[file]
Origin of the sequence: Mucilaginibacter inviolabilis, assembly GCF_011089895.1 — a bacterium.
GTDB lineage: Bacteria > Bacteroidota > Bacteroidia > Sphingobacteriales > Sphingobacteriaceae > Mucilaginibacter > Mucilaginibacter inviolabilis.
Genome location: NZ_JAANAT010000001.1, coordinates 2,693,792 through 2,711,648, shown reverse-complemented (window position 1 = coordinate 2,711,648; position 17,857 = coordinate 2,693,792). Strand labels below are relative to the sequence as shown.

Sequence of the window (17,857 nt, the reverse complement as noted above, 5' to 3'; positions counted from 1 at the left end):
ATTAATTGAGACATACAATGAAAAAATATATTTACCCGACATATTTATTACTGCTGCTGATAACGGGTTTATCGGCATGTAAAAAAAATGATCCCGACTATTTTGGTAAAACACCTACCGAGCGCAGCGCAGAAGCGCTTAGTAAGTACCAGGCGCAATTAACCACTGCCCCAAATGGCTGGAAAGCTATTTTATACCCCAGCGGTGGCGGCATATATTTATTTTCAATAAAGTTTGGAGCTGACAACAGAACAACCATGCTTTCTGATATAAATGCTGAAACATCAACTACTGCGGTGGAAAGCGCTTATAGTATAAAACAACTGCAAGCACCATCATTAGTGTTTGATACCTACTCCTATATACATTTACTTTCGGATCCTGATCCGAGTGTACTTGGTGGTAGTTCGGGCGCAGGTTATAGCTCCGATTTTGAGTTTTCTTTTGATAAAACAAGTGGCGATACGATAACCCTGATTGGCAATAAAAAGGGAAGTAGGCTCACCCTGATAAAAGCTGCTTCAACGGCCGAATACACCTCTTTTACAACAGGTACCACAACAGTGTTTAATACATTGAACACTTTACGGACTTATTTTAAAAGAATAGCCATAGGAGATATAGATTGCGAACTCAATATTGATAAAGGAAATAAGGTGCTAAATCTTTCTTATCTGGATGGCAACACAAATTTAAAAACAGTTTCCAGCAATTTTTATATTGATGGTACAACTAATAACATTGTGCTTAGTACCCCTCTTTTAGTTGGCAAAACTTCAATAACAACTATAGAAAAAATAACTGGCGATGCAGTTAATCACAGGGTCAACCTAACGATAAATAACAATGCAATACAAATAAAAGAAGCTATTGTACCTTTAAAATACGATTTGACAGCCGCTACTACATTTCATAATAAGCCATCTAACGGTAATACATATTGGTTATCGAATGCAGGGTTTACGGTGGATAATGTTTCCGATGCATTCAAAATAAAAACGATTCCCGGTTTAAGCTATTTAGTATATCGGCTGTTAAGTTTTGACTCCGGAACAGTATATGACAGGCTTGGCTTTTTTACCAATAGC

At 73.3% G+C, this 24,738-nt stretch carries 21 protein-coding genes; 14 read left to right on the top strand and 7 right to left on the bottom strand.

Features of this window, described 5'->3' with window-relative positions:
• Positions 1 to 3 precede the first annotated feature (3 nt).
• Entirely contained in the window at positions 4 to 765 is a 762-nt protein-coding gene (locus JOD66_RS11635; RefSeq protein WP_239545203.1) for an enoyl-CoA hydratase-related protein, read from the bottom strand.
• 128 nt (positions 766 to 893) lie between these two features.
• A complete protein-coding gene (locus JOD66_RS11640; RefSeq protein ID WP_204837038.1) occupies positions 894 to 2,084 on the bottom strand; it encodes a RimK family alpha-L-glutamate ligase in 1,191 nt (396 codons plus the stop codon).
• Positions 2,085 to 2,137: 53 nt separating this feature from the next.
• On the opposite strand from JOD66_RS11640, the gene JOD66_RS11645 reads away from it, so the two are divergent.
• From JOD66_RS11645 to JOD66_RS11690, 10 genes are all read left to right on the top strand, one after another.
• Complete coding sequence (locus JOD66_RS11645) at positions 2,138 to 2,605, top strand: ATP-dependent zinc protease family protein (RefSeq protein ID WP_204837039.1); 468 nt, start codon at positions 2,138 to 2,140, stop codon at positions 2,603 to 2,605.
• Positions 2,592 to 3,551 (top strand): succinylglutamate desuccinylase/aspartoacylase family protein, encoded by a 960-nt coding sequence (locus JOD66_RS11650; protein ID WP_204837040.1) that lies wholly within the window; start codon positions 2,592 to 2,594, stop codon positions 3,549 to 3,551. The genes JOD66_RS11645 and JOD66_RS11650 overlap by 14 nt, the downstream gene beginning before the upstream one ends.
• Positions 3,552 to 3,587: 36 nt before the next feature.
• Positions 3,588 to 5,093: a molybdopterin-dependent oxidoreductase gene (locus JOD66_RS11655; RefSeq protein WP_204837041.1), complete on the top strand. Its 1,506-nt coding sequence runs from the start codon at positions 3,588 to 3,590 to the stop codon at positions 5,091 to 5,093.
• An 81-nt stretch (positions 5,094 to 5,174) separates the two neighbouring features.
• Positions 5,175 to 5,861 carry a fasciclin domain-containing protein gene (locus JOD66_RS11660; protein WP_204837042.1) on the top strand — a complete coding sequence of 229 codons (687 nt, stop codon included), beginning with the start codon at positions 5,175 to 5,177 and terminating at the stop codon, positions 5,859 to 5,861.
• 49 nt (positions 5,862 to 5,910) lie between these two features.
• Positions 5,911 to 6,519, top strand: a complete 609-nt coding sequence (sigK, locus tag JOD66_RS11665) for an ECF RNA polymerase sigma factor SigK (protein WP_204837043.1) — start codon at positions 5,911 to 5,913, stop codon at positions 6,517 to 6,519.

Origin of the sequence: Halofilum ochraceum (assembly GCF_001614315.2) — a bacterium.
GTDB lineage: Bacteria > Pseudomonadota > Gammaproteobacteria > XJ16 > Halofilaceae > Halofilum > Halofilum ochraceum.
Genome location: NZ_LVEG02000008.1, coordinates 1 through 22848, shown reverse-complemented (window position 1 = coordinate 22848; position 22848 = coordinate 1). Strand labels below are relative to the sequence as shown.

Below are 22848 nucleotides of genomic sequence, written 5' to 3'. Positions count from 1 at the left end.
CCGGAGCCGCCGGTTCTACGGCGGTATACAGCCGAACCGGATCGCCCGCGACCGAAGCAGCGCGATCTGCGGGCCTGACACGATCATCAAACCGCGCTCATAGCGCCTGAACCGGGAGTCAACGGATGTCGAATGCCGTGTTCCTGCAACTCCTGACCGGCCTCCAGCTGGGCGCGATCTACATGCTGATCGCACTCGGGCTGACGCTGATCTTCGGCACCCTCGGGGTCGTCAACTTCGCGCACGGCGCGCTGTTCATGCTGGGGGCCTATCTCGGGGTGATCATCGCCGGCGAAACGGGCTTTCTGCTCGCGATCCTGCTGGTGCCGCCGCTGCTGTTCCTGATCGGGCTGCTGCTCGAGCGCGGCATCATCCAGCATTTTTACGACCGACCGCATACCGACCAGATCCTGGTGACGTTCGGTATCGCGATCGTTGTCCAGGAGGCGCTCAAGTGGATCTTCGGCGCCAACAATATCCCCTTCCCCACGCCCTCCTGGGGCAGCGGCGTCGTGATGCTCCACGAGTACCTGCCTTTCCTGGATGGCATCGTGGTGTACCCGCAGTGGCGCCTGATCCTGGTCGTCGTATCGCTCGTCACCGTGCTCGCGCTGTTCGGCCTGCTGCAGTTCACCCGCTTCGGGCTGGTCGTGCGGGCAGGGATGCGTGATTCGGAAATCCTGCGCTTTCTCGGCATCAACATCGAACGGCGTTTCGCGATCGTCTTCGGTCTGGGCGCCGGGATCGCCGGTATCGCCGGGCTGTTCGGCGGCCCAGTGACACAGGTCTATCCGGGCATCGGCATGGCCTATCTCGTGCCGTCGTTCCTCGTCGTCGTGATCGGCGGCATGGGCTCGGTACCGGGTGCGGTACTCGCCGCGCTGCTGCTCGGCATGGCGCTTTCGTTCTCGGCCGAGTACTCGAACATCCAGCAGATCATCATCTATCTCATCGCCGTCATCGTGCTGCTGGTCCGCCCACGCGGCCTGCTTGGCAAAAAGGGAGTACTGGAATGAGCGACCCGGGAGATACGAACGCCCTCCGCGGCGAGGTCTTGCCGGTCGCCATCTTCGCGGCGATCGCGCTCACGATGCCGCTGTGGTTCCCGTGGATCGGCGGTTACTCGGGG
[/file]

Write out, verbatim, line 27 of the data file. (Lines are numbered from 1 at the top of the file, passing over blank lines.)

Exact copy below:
CCGGAGCCGCCGGTTCTACGGCGGTATACAGCCGAACCGGATCGCCCGCGACCGAAGCAGCGCGATCTGCGGGCCTGACACGATCATCAAACCGCGCTCATAGCGCCTGAACCGGGAGTCAACGGATGTCGAATGCCGTGTTCCTGCAACTCCTGACCGGCCTCCAGCTGGGCGCGATCTACATGCTGATCGCACTCGGGCTGACGCTGATCTTCGGCACCCTCGGGGTCGTCAACTTCGCGCACGGCGCGCTGTTCATGCTGGGGGCCTATCTCGGGGTGATCATCGCCGGCGAAACGGGCTTTCTGCTCGCGATCCTGCTGGTGCCGCCGCTGCTGTTCCTGATCGGGCTGCTGCTCGAGCGCGGCATCATCCAGCATTTTTACGACCGACCGCATACCGACCAGATCCTGGTGACGTTCGGTATCGCGATCGTTGTCCAGGAGGCGCTCAAGTGGATCTTCGGCGCCAACAATATCCCCTTCCCCACGCCCTCCTGGGGCAGCGGCGTCGTGATGCTCCACGAGTACCTGCCTTTCCTGGATGGCATCGTGGTGTACCCGCAGTGGCGCCTGATCCTGGTCGTCGTATCGCTCGTCACCGTGCTCGCGCTGTTCGGCCTGCTGCAGTTCACCCGCTTCGGGCTGGTCGTGCGGGCAGGGATGCGTGATTCGGAAATCCTGCGCTTTCTCGGCATCAACATCGAACGGCGTTTCGCGATCGTCTTCGGTCTGGGCGCCGGGATCGCCGGTATCGCCGGGCTGTTCGGCGGCCCAGTGACACAGGTCTATCCGGGCATCGGCATGGCCTATCTCGTGCCGTCGTTCCTCGTCGTCGTGATCGGCGGCATGGGCTCGGTACCGGGTGCGGTACTCGCCGCGCTGCTGCTCGGCATGGCGCTTTCGTTCTCGGCCGAGTACTCGAACATCCAGCAGATCATCATCTATCTCATCGCCGTCATCGTGCTGCTGGTCCGCCCACGCGGCCTGCTTGGCAAAAAGGGAGTACTGGAATGAGCGACCCGGGAGATACGAACGCCCTCCGCGGCGAGGTCTTGCCGGTCGCCATCTTCGCGGCGATCGCGCTCACGATGCCGCTGTGGTTCCCGTGGATCGGCGGTTACTCGGGG